Government Spending

Government spending is controlled by the Treasury, which must account for all expenditure by departments.

Treasury Ministers and officials must approve all policies that would require expenditure and, as such, play a role in the formulation and implementation of all substantive government policy.

The majority of spending by departments is agreed in negotiations between the Treasury (normally the Chief Secretary) and individual Secretaries of State on a two-yearly basis. This is called the Comprehensive Spending Review (CSR), the outcome of which is published in July of each CSR year (normally years ending in an even number).

The Comprehensive Spending Review sets a Departmental Expenditure Limit for each department, traditionally over three year periods. In contrast to previous years and as a consequence of the COVID-19 pandemic, it was announced that the Comprehensive Spending Review would cover a one-year period from April 2021 to March 2022.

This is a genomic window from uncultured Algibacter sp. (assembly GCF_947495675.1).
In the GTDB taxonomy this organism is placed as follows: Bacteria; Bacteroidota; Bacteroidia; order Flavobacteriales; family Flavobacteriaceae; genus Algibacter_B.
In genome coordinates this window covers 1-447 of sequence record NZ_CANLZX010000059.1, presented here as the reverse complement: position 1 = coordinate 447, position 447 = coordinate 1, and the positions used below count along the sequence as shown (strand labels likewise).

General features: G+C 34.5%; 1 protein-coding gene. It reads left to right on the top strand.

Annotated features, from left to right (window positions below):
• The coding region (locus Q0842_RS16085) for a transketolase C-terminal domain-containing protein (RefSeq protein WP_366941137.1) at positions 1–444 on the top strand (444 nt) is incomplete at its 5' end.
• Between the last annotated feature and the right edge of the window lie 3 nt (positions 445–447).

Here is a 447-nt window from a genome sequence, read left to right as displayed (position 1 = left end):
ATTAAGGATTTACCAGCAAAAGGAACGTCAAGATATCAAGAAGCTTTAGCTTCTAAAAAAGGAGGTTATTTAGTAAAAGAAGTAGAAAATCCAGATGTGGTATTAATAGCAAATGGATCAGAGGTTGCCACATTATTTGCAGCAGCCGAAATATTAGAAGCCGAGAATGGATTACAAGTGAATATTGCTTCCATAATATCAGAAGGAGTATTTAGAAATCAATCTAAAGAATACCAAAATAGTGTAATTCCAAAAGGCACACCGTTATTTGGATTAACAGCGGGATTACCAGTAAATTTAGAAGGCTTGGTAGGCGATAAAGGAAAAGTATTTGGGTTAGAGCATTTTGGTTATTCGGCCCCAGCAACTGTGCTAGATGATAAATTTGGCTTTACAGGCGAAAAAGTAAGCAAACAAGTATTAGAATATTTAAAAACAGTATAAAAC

Other government expenditure, normally on more variable areas such as welfare, is called Annually Managed Expenditure. It is announced each year in the Budget (usually on a Wednesday in March or April) and may be reviewed or altered in the November Pre-Budget Report.

Parliament, which is the sole body that can authorise taxation, keeps a rein on the use of public resources via the National Audit Office. The National Audit can investigate the spending of taxpayers’ money and reports directly to Parliament. Ministers and officials may then be required to account for their actions and decisions before the Commons Public Accounts Select Committee.